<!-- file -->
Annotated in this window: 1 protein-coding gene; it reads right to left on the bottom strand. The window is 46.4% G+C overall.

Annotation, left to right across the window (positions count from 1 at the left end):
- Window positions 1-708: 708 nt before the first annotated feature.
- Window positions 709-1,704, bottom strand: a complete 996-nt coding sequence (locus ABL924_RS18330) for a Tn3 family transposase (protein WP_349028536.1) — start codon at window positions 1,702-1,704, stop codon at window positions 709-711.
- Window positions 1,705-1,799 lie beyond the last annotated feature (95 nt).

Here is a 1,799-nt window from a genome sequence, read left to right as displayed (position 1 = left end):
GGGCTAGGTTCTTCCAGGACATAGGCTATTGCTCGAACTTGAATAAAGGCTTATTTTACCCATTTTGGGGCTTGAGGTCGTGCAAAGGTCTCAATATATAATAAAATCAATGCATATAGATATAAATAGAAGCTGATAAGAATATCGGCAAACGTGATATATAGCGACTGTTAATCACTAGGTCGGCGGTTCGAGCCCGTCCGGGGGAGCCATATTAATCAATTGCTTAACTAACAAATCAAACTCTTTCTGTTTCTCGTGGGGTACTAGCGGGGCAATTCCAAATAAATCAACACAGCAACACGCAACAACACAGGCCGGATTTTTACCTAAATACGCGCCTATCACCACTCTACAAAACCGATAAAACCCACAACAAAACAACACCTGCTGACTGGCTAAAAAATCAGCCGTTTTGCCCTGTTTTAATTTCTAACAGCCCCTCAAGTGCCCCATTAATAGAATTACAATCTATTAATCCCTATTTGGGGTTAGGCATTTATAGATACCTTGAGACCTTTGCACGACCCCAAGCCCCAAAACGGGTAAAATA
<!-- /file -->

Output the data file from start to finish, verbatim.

Annotated in this window: 1 protein-coding gene; it reads right to left on the bottom strand. The window is 46.4% G+C overall.

Annotation, left to right across the window (positions count from 1 at the left end):
- Window positions 1-708: 708 nt before the first annotated feature.
- Window positions 709-1,704, bottom strand: a complete 996-nt coding sequence (locus ABL924_RS18330) for a Tn3 family transposase (protein WP_349028536.1) — start codon at window positions 1,702-1,704, stop codon at window positions 709-711.
- Window positions 1,705-1,799 lie beyond the last annotated feature (95 nt).

Here is a 1,799-nt window from a genome sequence, read left to right as displayed (position 1 = left end):
GGGCTAGGTTCTTCCAGGACATAGGCTATTGCTCGAACTTGAATAAAGGCTTATTTTACCCATTTTGGGGCTTGAGGTCGTGCAAAGGTCTCAATATATAATAAAATCAATGCATATAGATATAAATAGAAGCTGATAAGAATATCGGCAAACGTGATATATAGCGACTGTTAATCACTAGGTCGGCGGTTCGAGCCCGTCCGGGGGAGCCATATTAATCAATTGCTTAACTAACAAATCAAACTCTTTCTGTTTCTCGTGGGGTACTAGCGGGGCAATTCCAAATAAATCAACACAGCAACACGCAACAACACAGGCCGGATTTTTACCTAAATACGCGCCTATCACCACTCTACAAAACCGATAAAACCCACAACAAAACAACACCTGCTGACTGGCTAAAAAATCAGCCGTTTTGCCCTGTTTTAATTTCTAACAGCCCCTCAAGTGCCCCATTAATAGAATTACAATCTATTAATCCCTATTTGGGGTTAGGCATTTATAGATACCTTGAGACCTTTGCACGACCCCAAGCCCCAAAACGGGTAAAATA